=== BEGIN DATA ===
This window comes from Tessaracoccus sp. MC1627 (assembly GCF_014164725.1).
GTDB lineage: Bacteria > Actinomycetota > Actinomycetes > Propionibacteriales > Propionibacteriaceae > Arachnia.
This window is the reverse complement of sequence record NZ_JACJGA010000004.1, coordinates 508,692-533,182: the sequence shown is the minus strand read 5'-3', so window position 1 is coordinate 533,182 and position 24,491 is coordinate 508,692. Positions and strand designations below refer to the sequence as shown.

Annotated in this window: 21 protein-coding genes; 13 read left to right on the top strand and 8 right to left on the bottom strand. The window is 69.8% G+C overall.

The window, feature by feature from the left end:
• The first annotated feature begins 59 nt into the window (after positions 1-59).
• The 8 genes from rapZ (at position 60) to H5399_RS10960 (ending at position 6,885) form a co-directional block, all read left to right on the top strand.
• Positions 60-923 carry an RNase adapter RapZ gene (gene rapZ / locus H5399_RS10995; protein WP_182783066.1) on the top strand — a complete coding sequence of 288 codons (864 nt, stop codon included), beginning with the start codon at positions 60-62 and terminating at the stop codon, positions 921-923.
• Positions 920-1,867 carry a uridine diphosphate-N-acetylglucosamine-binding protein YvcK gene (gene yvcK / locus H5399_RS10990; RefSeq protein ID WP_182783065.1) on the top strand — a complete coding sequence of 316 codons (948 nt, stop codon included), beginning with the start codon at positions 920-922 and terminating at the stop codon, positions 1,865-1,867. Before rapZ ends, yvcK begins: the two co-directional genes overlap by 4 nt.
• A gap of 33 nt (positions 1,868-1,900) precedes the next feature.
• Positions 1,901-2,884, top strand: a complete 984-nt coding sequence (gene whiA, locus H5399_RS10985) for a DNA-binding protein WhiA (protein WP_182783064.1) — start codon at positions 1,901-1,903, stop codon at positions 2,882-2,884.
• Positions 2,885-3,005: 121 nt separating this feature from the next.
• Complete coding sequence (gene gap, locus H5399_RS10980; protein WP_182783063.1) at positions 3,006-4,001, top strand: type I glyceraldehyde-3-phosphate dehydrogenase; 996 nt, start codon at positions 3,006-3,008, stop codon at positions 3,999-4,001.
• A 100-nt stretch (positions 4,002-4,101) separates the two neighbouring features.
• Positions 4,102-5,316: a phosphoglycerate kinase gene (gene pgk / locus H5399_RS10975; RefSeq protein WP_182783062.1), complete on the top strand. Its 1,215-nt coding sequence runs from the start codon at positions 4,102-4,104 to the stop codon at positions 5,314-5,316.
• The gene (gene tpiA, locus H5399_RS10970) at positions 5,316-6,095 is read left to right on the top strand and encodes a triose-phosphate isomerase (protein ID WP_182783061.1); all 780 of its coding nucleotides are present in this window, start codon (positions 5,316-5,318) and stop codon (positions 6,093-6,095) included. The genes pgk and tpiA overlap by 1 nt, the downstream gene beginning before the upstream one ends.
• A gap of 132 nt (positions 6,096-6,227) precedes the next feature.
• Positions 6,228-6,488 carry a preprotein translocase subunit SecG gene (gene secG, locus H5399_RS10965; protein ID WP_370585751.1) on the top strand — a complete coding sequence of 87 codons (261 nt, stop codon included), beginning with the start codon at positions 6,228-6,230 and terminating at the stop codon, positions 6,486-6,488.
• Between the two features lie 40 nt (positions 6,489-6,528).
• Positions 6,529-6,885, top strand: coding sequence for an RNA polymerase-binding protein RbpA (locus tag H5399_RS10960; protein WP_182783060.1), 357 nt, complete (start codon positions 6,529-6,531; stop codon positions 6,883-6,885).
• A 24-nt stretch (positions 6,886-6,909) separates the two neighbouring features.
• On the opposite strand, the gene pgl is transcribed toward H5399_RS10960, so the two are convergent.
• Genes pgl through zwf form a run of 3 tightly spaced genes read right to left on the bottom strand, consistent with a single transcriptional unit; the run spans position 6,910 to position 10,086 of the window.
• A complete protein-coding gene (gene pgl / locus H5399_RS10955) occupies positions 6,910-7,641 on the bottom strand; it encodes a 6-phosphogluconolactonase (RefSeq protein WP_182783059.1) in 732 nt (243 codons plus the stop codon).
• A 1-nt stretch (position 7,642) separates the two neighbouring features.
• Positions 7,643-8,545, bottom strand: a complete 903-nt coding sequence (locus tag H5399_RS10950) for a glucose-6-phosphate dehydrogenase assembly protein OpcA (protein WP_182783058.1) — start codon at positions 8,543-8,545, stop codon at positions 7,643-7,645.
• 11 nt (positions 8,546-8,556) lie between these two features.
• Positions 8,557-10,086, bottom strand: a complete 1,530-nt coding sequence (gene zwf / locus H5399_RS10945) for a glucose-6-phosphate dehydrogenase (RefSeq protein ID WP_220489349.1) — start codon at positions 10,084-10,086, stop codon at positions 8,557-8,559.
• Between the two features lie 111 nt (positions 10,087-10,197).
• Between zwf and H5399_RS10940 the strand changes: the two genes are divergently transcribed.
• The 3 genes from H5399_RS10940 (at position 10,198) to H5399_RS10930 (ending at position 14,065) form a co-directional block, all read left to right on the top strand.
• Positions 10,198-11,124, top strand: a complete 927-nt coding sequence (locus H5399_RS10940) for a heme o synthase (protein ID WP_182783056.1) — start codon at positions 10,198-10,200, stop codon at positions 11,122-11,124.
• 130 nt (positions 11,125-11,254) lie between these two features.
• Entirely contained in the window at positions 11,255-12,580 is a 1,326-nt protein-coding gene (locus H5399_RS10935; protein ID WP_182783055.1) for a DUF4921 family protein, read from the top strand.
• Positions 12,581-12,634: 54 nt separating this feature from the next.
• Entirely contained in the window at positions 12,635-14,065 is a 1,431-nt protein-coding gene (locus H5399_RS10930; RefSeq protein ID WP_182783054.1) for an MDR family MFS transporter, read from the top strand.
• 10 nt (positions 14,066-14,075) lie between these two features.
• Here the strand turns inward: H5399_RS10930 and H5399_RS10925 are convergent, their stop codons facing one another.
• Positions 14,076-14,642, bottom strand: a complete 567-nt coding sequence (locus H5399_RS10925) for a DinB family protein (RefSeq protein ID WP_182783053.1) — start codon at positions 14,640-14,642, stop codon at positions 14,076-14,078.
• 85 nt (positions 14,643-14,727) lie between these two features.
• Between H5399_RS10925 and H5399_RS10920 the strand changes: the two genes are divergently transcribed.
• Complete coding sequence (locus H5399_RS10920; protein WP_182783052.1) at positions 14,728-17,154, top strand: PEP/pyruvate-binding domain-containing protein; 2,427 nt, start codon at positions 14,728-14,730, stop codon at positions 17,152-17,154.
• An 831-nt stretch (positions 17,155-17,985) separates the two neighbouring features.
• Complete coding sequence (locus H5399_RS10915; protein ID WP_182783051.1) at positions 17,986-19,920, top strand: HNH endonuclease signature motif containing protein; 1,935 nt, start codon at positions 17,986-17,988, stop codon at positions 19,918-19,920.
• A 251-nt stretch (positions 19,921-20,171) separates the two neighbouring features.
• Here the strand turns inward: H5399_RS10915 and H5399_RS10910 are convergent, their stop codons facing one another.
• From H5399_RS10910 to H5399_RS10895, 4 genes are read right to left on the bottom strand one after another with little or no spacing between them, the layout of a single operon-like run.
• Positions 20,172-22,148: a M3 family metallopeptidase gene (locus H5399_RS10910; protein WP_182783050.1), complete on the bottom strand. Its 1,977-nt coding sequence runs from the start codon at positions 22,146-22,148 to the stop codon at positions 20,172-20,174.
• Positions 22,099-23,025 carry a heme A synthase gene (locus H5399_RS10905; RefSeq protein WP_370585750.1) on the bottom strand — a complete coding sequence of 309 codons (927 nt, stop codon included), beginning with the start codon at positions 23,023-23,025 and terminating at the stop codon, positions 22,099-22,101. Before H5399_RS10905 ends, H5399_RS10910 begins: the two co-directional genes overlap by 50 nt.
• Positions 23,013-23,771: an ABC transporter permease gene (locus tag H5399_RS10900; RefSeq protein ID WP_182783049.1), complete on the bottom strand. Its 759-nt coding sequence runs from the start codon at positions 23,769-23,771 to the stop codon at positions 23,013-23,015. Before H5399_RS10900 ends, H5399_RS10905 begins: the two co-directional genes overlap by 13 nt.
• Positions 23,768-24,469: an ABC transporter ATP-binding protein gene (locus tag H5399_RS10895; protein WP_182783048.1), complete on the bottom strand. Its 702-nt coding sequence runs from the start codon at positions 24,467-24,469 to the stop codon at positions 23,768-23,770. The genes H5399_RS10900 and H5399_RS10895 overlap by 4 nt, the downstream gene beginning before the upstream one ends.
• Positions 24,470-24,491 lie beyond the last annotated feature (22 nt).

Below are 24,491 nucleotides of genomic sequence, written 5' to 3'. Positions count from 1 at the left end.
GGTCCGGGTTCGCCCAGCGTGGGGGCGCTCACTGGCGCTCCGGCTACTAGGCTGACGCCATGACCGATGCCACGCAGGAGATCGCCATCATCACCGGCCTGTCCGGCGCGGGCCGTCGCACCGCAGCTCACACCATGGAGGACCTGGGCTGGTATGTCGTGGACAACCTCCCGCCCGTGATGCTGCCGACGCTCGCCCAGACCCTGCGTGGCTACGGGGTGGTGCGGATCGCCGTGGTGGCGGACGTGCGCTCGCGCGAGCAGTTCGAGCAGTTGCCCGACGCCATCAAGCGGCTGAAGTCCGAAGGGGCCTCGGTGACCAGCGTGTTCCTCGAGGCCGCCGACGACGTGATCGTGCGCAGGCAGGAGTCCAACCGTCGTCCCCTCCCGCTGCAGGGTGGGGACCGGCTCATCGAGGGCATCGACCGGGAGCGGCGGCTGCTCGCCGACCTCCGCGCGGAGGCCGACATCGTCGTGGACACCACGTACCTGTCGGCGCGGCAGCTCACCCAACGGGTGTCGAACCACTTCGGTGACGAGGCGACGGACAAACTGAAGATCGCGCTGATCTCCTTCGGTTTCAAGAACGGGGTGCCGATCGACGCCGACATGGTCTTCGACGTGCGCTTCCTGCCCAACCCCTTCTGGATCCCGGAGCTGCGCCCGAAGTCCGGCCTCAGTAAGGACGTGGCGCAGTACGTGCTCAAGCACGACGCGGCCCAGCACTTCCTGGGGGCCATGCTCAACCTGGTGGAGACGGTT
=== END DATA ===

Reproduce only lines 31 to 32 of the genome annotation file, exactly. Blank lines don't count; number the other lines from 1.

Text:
• The 3 genes from H5399_RS10940 (at position 10,198) to H5399_RS10930 (ending at position 14,065) form a co-directional block, all read left to right on the top strand.
• Positions 10,198-11,124, top strand: a complete 927-nt coding sequence (locus H5399_RS10940) for a heme o synthase (protein ID WP_182783056.1) — start codon at positions 10,198-10,200, stop codon at positions 11,122-11,124.